I find myself drawing a lot of parallels between music and cuisine. Having once been a musician, I know first hand about the long hours of practice, of dedication, of living your work. In music, in a musical performance, perfection is paramount and many people don’t know how many hours of training, tears, and stress can go into a 20 minute performance (or a 30 second solo in an orchestral concert).
Like music, cuisine is an art that demands a perfect performance every day. Roasting or sauteing a cut of beef to order, the plating of a dish and of course the beauty of a dessert are all part of the performance that is presented before the client at every meal. And like music the audience is fickle: a missed note, an off-key passage, an under or over cooked dish, an ugly or too-sweet dessert and you’re likely to lose that audience for good. Day in, day out, you have to be on and ready to perform. No matter the weather, your cramps, stomach pains, headache or bleeding finger. Perform and smile. Everyday.
When you start to prepare a plate, it all begins with that first cut. Slicing an onion, a tomato, a piece of meat, or putting a dot of chocolate on a plate; if you fail that first motion, the plate is ruined and you have to start again losing time and sometimes precious product – like foie gras.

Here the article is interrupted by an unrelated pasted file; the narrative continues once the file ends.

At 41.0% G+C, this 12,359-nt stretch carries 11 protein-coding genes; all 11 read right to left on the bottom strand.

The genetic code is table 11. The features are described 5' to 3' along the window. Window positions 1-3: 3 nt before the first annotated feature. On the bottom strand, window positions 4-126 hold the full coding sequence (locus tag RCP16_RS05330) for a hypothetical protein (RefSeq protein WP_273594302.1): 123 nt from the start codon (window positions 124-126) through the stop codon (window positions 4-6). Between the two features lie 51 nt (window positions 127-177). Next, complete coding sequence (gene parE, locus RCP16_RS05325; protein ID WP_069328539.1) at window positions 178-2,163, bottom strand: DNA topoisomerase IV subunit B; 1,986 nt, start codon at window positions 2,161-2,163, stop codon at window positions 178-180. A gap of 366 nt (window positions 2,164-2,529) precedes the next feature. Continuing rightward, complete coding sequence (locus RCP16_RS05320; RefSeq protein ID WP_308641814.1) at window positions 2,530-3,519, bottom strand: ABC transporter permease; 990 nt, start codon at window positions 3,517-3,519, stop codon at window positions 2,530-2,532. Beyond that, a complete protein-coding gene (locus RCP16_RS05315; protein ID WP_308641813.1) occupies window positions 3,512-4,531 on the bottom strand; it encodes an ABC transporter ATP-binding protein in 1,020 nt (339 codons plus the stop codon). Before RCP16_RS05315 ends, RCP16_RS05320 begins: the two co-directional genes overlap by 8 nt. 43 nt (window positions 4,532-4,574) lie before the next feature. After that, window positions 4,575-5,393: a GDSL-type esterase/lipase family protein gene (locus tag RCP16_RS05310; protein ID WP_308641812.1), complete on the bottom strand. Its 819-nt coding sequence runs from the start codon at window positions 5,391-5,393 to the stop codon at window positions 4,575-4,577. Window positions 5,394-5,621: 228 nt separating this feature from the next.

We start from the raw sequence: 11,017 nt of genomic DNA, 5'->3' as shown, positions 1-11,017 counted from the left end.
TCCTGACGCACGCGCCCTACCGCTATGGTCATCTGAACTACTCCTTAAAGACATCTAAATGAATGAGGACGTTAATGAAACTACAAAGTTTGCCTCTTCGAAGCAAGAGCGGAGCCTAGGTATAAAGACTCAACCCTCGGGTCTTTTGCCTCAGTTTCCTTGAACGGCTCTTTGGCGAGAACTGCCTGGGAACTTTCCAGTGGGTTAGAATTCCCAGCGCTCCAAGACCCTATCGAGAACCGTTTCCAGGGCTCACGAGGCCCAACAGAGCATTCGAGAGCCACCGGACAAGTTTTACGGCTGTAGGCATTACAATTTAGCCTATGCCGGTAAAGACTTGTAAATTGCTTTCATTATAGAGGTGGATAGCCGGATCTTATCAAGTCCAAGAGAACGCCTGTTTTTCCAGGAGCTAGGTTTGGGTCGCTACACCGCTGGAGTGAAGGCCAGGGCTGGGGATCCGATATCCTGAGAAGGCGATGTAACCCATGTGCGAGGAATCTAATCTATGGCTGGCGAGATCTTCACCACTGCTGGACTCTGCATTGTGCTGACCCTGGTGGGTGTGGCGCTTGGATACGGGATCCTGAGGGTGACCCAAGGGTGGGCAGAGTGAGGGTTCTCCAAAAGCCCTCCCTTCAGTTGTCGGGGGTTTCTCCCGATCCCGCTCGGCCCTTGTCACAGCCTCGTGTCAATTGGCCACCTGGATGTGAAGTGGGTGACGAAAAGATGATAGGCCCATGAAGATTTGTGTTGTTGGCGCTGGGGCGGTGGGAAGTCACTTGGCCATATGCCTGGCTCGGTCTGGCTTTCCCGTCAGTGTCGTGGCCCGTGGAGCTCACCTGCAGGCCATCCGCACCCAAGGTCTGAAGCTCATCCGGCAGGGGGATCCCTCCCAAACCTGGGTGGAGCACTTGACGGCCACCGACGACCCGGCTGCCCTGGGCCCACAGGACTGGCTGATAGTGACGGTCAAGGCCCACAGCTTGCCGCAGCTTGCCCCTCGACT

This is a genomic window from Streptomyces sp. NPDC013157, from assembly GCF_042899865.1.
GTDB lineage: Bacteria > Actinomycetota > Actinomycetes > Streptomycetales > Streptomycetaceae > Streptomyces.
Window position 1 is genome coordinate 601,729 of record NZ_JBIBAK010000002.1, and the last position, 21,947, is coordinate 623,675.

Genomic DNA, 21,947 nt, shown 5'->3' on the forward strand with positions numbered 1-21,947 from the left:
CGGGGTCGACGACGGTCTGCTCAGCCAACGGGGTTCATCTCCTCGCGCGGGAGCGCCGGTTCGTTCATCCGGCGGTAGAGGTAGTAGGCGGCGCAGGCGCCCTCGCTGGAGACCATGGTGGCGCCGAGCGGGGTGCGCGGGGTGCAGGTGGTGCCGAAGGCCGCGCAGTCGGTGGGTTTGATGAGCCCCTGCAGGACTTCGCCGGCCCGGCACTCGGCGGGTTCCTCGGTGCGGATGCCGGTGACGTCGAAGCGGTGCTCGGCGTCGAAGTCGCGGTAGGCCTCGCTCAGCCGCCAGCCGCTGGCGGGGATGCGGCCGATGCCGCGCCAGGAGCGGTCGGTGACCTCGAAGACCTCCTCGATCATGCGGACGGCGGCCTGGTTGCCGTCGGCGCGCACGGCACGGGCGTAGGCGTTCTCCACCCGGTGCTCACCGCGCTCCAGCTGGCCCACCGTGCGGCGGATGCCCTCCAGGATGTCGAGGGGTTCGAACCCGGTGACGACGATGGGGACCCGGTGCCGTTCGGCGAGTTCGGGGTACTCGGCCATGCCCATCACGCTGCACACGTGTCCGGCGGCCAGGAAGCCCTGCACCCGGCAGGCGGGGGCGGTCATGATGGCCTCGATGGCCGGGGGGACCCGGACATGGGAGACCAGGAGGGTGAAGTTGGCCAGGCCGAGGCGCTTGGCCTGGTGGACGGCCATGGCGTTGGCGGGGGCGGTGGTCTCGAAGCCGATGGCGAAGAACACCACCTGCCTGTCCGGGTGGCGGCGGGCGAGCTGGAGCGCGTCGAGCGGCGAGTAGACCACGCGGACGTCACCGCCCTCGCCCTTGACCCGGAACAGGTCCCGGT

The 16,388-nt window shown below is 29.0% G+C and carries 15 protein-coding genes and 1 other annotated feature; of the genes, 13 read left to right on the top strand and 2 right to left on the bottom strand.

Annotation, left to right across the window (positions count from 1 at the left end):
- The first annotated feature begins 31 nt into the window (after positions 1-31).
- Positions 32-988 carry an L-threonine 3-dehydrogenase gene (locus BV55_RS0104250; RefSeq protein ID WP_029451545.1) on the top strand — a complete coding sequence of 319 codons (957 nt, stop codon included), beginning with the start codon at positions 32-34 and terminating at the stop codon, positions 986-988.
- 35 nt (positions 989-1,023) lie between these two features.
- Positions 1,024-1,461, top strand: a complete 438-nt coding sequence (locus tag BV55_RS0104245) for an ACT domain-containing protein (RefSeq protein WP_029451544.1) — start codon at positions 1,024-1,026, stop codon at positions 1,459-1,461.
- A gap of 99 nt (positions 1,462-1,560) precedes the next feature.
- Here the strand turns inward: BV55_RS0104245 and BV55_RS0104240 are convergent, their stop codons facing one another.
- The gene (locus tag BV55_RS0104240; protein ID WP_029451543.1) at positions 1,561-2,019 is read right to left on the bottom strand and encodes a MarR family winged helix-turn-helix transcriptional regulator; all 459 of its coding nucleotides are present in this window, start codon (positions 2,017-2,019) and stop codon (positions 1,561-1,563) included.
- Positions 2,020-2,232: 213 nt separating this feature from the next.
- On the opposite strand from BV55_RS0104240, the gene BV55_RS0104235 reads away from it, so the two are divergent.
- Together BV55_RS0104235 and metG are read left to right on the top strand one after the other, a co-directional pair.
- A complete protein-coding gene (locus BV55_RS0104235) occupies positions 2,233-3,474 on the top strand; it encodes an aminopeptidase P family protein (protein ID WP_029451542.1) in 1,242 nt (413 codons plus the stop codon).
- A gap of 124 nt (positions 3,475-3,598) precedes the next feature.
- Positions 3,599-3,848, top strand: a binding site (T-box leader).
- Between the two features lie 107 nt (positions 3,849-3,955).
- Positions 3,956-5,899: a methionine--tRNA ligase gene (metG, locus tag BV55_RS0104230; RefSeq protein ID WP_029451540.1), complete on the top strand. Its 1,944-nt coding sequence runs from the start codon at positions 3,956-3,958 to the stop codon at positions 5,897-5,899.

This has been my lesson of the week. Just like when I used to start my practicing in the mornings, taking up my oboe, I would have to prepare myself mentally and physically with that first breath to play each note the best I possibly could. So too with my knife or the piping bag. Before I cut, before I squeeze the bag over the plate I have to think about the motion first; see it and feel it in my head and in my arm and hands before actually doing the action.
I wish that I could say I found the one as fluid as I once found the other. Maybe it’s that I’ve only been in the kitchen for three weeks and have long forgotten the early years of learning an instrument. But where playing the oboe came naturally to me, the precise motions required in cuisine – and especially in pastry – have not. Some days I can’t even clean the floor after lunch service properly. And Pastry Chef B loves to scold.
Doing things the easy way – that isn’t me. For some reason, I like to go about it backwards, throwing myself into the middle of the maze and then finding my way out. So I practice. Dicing, mincing, slicing. My cuts are more regular, my thumb and finger stay habitually clear of the large chef’s knife, and my whole arm moves with a fluid albeit slow motion.
I’m learning a lot in the kitchen, but mostly I’m relearning about performance and perfection. Where and how it begins- with that first cut.